Similar misinformation has persisted about Stanislaw Tomzynck. As regards Tomczyk's phenomena - the magician William S. Marriott claimed to have exposed and replicated Tomczyk's levitation of a glass beaker in 1910 by by means of a hidden thread (Pearson's Magazine. June 1910. C. Arthur Pearson Ltd. p. 615). However, Harry Price, who knew Marriott (Harry Price. Fifty Years of Psychical Research. (Kessinger Publishing, 2003). ISBN 978-0766142428, p. 208), wrote of Tomczyk's phenomena: "Another medium (non professional) who produced telekinetic phenomena of unquestionalble genuineness was Stanislawa Tomczyk, a young Polish girl" (ibid., p. 76). Eric Dingwall also wrote positively of the work with Tomczyk, writing: "Even if in England we have failed to realise the importance of Dr. von Schrenck-Notzing's contribution (I), in Germany the attacks made upon it reflect great credit upon its author. For the truth is that it is by far the most important work on telekinesis since the S.P.R. Report on Palladino or Dr. Ochorowicz's observations on Mile T." (Eric Dingwall. Telekinetic And Teleplastic Mediumship. Proceedings of the Society for Psychical Research. Volume 34 (1924), pp. 324-322). The descriptions of the Tomczyk experiments by psychical researchers reveal conditions precluding Marriott's attempted replication by means of trickery. Charles Richet wrote of the experiments with Tomczyk: "J. Ochorowicz has studied telekinesis with great care through the powerful mediumship of a young Polish girl, Stanislawa Tomczyk. I have myself been present at several experiments with her that seemed quite conclusive. The illustrations (Figs. 11-13) show some of the photographs taken.Small objects-a ball, a handbell, a needle-are drawn towards the medium and maintained in the air long enough for a photograph to be taken even in a moderate light. It cannot be supposed that these objects are held up by a thread, for a ball cannot be balanced on a thread, which would, moreover, appear in the photograph. Stanislawa turns up her sleeves to the elbow, washes her hands in soap and warm water, after which her hands remain always in full view. A commission at Warsaw composed of physicians, physiologists, and engineers carefully verified these facts and despite the furious opposition of Professor Cybulskii, who denied the facts while declining to examine them, certified to their entire authenticity. In telekinesis with small objects even in full light, fraud is always possible if the observers are not fully vigilant; for such small objects may be displaced by a thread. Ochorowicz has worked out this question in his experiments with Miss Tomczyk. There are cases in which the object is moved without any thread, and others in which a thread does appear; but this thread is not the hair or fine wire of a conjuring trick, it is a fluidic thread. "I have felt," says Ochorowicz, "this thread on my hand, on my face, on my hair. When the medium separates her hands, the thread gets thinner and disappears; it gives the same sensation as a spider's web. If it is cut with scissors its continuity is immediately restored (p. 262). It seems to be formed of points; it can be photographed and is then seen to be much thinner than an ordinary thread. It starts from the fingers. Needless to remark that the hands of the medium were very carefully examined before every experiment" (A.S.P., 1910, xx, 208). Ochorowicz cites a curious observation made by the Chevalier Peretti with Eusapia at Genoa. A glass having been raised by Eusapia without contact, she cried out, "The thread, look at the thread." Peretti took the thread and pulled it; it broke and suddenly disappeared. This "fluidic thread" should be compared with the fluidic emanations from Marthe Béraud. The minute details given by Ochorowicz should be carefully studied. Instead of quoting the experiments by Ochorowicz, I will cite those by the Warsaw Committee (A.S.P., 1910, xx, 37) A celluloid ball, 6 cm. in diameter, was placed in full light on a dynamometer. S. placed her hands two or three centimetres from it and the ball began to roll off the dynamometer on to the table. S. ordered it to return, which it did. There was then another movement. In a second experiment the ball was screened by a large celluloid funnel, but the movement was still produced. The committee state that the facts are certain, but incomprehensible. Incomprehensible? So be it!" (Charles Richet. Thirty Years of Psychical Research. (Kessinger Publishing, 2003). ISBN 978-0766142190, pp. 424-427)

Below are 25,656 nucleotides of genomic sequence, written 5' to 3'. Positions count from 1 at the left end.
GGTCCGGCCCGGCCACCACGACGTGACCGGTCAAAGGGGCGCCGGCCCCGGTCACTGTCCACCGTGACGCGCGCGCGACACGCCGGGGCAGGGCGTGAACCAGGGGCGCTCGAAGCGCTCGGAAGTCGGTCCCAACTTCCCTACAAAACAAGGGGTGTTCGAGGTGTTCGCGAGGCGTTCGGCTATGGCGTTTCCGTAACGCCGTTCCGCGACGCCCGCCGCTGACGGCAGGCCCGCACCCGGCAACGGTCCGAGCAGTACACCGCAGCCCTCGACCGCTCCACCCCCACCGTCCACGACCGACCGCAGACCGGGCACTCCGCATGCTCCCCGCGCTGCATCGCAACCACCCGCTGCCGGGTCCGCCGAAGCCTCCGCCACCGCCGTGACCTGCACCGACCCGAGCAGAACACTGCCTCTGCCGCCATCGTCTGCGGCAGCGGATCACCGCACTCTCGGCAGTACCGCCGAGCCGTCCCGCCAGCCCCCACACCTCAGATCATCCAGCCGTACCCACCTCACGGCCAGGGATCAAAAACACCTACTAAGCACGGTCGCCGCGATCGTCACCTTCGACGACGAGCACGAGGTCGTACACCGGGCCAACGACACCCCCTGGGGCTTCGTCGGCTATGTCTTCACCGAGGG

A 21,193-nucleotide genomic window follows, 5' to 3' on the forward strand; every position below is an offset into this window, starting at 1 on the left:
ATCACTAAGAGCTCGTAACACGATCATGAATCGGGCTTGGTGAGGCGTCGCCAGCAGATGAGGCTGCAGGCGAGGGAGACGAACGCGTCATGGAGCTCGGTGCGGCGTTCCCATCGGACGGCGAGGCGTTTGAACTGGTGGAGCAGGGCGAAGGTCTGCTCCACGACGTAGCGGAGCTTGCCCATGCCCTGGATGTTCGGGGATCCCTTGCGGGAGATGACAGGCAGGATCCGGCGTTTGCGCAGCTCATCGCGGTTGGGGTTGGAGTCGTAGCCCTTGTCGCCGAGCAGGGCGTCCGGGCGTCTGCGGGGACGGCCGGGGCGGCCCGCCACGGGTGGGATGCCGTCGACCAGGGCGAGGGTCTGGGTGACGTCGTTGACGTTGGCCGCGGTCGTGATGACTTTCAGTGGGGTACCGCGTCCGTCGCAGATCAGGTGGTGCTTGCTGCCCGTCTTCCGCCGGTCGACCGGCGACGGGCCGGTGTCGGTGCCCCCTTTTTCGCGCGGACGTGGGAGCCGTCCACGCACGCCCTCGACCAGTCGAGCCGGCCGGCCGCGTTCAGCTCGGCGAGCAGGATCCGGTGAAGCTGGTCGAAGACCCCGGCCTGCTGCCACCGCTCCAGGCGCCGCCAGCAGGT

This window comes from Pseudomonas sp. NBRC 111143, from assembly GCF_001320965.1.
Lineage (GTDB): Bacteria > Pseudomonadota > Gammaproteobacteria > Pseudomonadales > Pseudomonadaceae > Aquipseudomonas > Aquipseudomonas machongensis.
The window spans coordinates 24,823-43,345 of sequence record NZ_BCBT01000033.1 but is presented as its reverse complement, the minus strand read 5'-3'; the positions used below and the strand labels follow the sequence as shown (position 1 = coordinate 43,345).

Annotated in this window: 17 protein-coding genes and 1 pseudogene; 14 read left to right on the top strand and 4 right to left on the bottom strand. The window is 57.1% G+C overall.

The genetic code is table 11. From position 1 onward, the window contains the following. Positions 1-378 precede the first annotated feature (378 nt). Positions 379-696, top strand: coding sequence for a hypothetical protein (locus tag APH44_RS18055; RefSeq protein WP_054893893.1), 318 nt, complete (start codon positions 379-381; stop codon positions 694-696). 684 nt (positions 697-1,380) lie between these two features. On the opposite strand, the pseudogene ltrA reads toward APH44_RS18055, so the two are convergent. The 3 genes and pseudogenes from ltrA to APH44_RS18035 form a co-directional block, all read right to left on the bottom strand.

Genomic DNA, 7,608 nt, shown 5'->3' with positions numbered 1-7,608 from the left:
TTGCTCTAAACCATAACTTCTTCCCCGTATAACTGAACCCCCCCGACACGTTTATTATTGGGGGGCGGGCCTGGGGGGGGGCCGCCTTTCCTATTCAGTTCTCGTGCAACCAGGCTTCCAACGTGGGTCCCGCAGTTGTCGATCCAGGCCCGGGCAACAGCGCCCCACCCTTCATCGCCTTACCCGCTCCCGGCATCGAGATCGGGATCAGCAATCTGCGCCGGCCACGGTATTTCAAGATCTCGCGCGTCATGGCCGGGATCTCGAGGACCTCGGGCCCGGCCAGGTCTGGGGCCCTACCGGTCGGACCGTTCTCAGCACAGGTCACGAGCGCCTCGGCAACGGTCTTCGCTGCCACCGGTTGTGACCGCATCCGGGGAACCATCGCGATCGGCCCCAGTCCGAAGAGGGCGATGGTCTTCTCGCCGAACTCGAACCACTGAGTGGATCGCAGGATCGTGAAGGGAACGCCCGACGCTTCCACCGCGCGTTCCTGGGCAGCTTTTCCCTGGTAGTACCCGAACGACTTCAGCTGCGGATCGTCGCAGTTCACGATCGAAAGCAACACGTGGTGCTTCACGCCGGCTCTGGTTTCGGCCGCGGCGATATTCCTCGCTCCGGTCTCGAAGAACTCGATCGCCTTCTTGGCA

Hereward Carrington wrote of the experiments with Tomczyk: "In the Annals of Psychic Science, April, July, and October 1909, Dr. J. Ochorowicz published the results of his careful experiments with this remarkable young Polish medium——many of them being subsequently confirmed by a committee of scientists. The medium displayed remarkable telekinetic power, being enabled to move objects by placing her hands over or near them. 'Psychic threads' seemed to run from her finger-tips, by means of which the objects in question were moved or levitated. The question naturally arose as to whether these threads might not be material. This Ochorowicz seemingly disproved (1) by passing rods between the object and the fingertips, and (2) by photographing the levitation in situ, and throwing an enlargement of this photograph upon a screen, when it was found that no 'threads' were visible in the enlargement, whereas real threads, however fine in character, became visible. He obtained impressions of hands upon photographic plates and upon films——the latter rolled up and sealed in a glass bottle! These hands were quite different in size and general characteristics from those of the medium. He also succeeded in obtaining a curious photograph of 'Little Stasia,' the medium's control, when neither he nor the medium were in the room. Numerous other photographs were observed, recorded, and photographed. I have given a summary of these experiments in my Problems of Psychical Research, pp. 36-50, so we need not unduly expand upon them here. I need only add that Dr. Ochorowicz is the author of that remarkable book Mental Suggestion, and was referred to by Prof. Charles Richet as 'an exceptionally careful and cautious investigator.' His results have never been explained, and are profoundly interesting laboratory experiments." (Hereward Carrington. Laboratory Investigations into Psychic Phenomena. (Kessinger Publishing, 2007). ISBN 978-0548097182, pp. 106-107)